This time it was Glyn’s turn to try – and fail – to stifle his own laughter. ‘I remember when we first properly met... in the Hospital Wing, when you told me that you were going to make Slytherin into what you wanted it to be.’
Greg nodded. ‘Am I,’ he paused, correcting himself, ‘are we doing a good job?’
The Welsh boy nodded. ‘If someone had told me on the Hogwarts Express that some of my best friends would end up being Slytherins, there’s no way I would’ve believed them.’
‘Thanks, mate,’ Greg returned his friend’s smile.
‘I reckon it’s time you got some of this lunch down you now,’ Oscar pushed the Hufflepuff’s plate gently back across the table. ‘It’s not long until your next lesson. Have you got your books for it?’
Glyn shook his head.
‘It’s alright,’ the prefect reassured him as he finished his own lunch. ‘I’ll go and find another Hufflepuff and ask him to bring your things along.’
‘Thanks,’ Glyn managed, sticking his fork deep into a roast potato as the fourth-year stood up, ‘for everything.’ He swallowed. ‘See you later.’
‘Glyndwr Jones?’ The three children who had remained at the lunch table were greeted abruptly as they entered their Charms study classroom after the break.
‘Y... Yes, Jenny?’ The Welsh boy stuttered, gazing up at the seventh-year girl who addressed him. As well as being the most senior of the Hufflepuff prefects, Jennifer O’Callaghan was also the Head Girl.
‘Is this true?’ She was comfortably taller than any of the first-years, and her neat brown hair contrasted sharply with her pale skin as she glared over her thin spectacles towards Glyn.
‘Is w... what true?’
‘The story that Mr Davies here just told me, when I asked whether anybody knew why the Hufflepuff hourglass was so low?’
‘Oh, shit...’ Glyn’s whisper was so quiet that only Theo and Greg could hear him.
Jennifer continued, regardless. ‘I understand that you lost twenty points because you, and I quote, “punched Spencer Dawlish in the face”?’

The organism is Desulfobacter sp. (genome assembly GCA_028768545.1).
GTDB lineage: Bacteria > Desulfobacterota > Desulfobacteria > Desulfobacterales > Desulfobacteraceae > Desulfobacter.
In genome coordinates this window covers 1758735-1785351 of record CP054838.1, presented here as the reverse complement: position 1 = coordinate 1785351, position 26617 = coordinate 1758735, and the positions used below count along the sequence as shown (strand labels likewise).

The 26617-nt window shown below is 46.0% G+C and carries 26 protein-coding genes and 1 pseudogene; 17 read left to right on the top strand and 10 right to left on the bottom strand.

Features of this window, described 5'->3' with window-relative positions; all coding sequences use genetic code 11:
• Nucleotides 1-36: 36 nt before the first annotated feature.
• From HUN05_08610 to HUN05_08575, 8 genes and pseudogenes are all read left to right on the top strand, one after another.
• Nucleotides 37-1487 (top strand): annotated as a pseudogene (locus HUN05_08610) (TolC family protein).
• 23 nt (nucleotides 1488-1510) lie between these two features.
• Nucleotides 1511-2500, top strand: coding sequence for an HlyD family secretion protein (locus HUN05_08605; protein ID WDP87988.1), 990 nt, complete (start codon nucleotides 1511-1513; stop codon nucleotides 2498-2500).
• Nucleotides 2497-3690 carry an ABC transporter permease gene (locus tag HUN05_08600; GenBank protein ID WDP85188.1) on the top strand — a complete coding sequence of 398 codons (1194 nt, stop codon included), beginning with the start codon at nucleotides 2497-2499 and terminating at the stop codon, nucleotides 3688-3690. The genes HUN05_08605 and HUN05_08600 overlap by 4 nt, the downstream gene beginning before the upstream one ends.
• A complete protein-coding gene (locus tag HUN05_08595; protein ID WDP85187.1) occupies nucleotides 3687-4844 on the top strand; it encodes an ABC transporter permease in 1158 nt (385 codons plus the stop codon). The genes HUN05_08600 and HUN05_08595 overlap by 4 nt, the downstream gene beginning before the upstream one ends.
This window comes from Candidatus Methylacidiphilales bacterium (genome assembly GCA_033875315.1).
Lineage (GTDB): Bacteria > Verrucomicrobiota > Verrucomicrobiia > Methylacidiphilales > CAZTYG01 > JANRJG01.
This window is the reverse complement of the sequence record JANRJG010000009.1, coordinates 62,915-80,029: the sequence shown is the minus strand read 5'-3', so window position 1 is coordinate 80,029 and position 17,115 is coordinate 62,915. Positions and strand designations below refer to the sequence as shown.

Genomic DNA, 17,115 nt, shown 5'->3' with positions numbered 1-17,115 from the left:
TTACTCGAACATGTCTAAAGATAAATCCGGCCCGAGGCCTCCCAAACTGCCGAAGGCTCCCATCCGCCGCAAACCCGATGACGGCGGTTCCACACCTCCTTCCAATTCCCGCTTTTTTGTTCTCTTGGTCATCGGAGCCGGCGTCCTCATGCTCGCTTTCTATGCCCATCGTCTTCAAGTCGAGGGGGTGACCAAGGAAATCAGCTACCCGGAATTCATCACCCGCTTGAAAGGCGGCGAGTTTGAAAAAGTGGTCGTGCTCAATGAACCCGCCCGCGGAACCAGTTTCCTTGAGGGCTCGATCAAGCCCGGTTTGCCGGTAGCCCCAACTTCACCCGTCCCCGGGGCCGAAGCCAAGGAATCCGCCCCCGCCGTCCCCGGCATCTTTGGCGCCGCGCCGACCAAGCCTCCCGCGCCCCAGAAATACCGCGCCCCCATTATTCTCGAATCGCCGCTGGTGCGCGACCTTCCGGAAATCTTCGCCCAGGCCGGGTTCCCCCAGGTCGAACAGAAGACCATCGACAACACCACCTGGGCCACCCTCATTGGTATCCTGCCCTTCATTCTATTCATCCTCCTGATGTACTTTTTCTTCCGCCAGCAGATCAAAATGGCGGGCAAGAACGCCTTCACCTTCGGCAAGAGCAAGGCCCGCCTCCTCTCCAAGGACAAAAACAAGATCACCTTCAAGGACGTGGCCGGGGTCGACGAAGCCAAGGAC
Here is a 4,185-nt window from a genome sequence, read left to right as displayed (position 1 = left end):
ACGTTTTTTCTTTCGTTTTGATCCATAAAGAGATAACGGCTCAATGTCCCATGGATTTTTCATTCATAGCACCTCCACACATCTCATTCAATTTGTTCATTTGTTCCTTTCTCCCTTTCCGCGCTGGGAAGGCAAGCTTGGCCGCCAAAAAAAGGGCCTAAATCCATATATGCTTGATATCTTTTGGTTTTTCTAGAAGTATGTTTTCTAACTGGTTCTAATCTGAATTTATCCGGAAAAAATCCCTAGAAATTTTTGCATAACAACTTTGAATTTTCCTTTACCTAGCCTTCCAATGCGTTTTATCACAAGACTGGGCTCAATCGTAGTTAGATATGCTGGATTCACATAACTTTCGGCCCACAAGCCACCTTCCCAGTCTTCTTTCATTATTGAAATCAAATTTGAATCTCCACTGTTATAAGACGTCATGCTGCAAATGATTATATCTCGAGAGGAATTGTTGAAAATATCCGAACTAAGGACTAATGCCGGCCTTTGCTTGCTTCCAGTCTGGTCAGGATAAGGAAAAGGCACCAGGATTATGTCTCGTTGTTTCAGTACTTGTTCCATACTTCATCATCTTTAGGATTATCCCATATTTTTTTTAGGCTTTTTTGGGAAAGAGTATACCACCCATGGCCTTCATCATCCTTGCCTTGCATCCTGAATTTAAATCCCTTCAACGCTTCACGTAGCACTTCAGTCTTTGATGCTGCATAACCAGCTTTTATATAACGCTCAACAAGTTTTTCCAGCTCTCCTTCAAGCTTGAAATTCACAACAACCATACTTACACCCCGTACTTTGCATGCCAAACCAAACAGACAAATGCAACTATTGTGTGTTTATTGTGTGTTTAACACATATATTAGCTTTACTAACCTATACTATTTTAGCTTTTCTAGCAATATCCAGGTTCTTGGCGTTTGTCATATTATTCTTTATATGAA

‘Y... Yes.’ Glyn struggled to maintain eye contact with the prefect. ‘It’s true.’
‘Was that worth twenty points?’ Her gaze didn’t waver, and Glyn shuffled subconsciously backwards, only for Greg and Theo’s arms to hold him steady. The silent tension of the classroom was broken, however, as its back door crashed open thanks to another first-year boy.
‘Jenny! I just got twenty points from a prefect for going to get Glyn’s books from the common room because he was busy and didn’t have time to get them himself...’ The boy, who was shorter than any of the four Slytherins, panted his announcement breathlessly, before realising that all the other pupils’ eyes had turned to face him and starting to blush red beneath his short black hair.
‘Twenty points?’ Jennifer repeated, distracted from her interrogation. ‘Do you know which prefect it was?’
‘N... no,’ the small boy shook his head, ‘I didn’t even know prefects could give points.’
‘Only to other Houses,’ the Head Girl explained, briefly. ‘Not to their own House. So it would have to have been a Ravenclaw, or a Gryffindor...’
‘Or a Slytherin,’ Glyn interrupted.
‘Well, technically, yes, but...’
‘Cameron,’ Glyn projected his voice across the room. ‘Was the prefect about this tall,’ he motioned with his hand, a few inches above his own head, with short, sort of blondish hair?’